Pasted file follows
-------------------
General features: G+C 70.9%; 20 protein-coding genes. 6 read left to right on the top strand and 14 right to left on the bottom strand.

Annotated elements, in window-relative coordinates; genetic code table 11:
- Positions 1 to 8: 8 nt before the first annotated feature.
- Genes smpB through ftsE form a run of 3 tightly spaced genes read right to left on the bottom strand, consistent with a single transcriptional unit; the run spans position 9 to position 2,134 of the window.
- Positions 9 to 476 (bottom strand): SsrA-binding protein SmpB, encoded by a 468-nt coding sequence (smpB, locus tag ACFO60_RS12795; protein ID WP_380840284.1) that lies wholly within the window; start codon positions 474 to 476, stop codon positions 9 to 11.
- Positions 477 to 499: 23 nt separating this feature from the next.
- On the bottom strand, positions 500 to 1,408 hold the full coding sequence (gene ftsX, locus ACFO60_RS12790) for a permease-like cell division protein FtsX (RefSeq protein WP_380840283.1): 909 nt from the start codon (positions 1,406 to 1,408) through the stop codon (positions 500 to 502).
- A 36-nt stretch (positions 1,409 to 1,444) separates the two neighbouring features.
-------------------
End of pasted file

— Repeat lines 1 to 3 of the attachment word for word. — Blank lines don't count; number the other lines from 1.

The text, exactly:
General features: G+C 70.9%; 20 protein-coding genes. 6 read left to right on the top strand and 14 right to left on the bottom strand.

Annotated elements, in window-relative coordinates; genetic code table 11:
- Positions 1 to 8: 8 nt before the first annotated feature.